Daniel Stillson plays game

Daniel Stillson, a sophomore at Central Lyon High School, plays “Call of Duty: Modern Warfare.” Photo submitted

REGIONAL—While most sports and all the news surrounding them have completely stopped due to the coronavirus, one activity can be played almost as simply as before.

Esports, or video games, are as close to coronavirus proof as sports can be.

“All you need is proper hardware and an internet connection and you’re good to go,” said Northwestern College esports coach Cole Prescott.

The 23-year-old graduated from Northwestern in May of 2019 and took the job as coach in August.

Northwestern competes playing three games: “Overwatch,” “League of Legends” and “Rocket League.” The Red Raiders competed in “League of Legends” until Tuesday, April 14.

“It’s changed things a bit for us,” Prescott said. “We can’t meet in our space on campus. All the students were sent home. We’ve done everything online, but we’ve still been able to compete. It’s only changed things to a degree as opposed to completely shutting them down.”

Prescott added that Northwestern’s “Rocket League” and “Overwatch” teams do not have any official practices at this point.

“Some of our players have continued to practice together from their own homes,” he said.

Northwestern esports

Northwestern College’s Hadyn Lee, DongSoek Chung, Seth Druin and Ryan Van Ostrand compete in a picture from spring of 2019. Photo submitted

Daniel Stillson, a sophomore at Central Lyon High School, competes in esports. He said that he has played games more since the coronavirus started shutting schools and businesses down.

“You don’t have too much to do,” he said. “Your schoolwork is not that much, so I’m definitely playing more. You still get to talk to your friends and stuff like that while playing these games so that’s really cool also.”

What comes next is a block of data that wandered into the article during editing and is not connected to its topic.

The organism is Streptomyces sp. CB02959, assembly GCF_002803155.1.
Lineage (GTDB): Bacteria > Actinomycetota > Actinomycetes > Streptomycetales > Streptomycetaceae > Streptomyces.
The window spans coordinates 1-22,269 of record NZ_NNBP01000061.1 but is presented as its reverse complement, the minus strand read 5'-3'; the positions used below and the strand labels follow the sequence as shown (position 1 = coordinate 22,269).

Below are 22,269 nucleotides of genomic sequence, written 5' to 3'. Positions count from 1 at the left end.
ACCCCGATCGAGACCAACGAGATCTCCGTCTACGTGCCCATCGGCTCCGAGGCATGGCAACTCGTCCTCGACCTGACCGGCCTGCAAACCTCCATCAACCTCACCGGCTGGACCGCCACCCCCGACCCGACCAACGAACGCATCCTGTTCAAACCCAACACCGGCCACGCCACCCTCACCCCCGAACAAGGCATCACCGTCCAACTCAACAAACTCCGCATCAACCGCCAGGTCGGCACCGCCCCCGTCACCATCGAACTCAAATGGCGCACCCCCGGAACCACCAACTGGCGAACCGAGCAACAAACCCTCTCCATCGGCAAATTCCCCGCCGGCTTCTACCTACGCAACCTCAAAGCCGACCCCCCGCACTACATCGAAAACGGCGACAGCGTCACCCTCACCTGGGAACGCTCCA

Stillson said he last competed in a tournament earlier this year playing “Fortnite” and is looking forward to a “Call of Duty: Warzone” tournament that starts April 25.

“Playing regular games can get boring after a while, especially if you keep doing the same thing over and over in that game,” he said. “Switching it up and going to a competitive side of gaming will really be awesome. You get to feel something different instead of just playing normally.”

Stillson added that playing video games online is a great way to stay connected with friends during the pandemic.

“Some people were worried about students and their mental health going into this long quarantine and having to stay at home,” he said. “Most of my friends and I, we’re set. We have video games and we can talk to each other, play with each other and play with other random people.”

Nationally there are even athletes who have switched to playing the video game version of their respective sport.

FS1, an affiliate of FOX, aired a virtual NASCAR race in March with a field made of NASCAR drivers. The ratings were strong enough that they moved to FOX and featured commentary from FOX’s NASCAR broadcast team.

ESPN broadcast a tournament of NBA players playing “NBA 2K20,” with Devin Booker of the Phoenix Suns winning the tournament.

“Esports is really growing during this time, which is really cool to watch because we kind of needed something to boost the esports scene,” Stillson said.

Prescott said the coronavirus has shown the flexibility that esports provides.

“While everything else gets shut down we still have the capability, if we so chose, to practice and compete for the most part relatively unhindered,” he said. “That’s some benefit to the flexibility that we have that our traditional counterparts don’t share as much. But whether you say that’s a good thing or a bad thing, it just is what it is with the flexibility that we have.”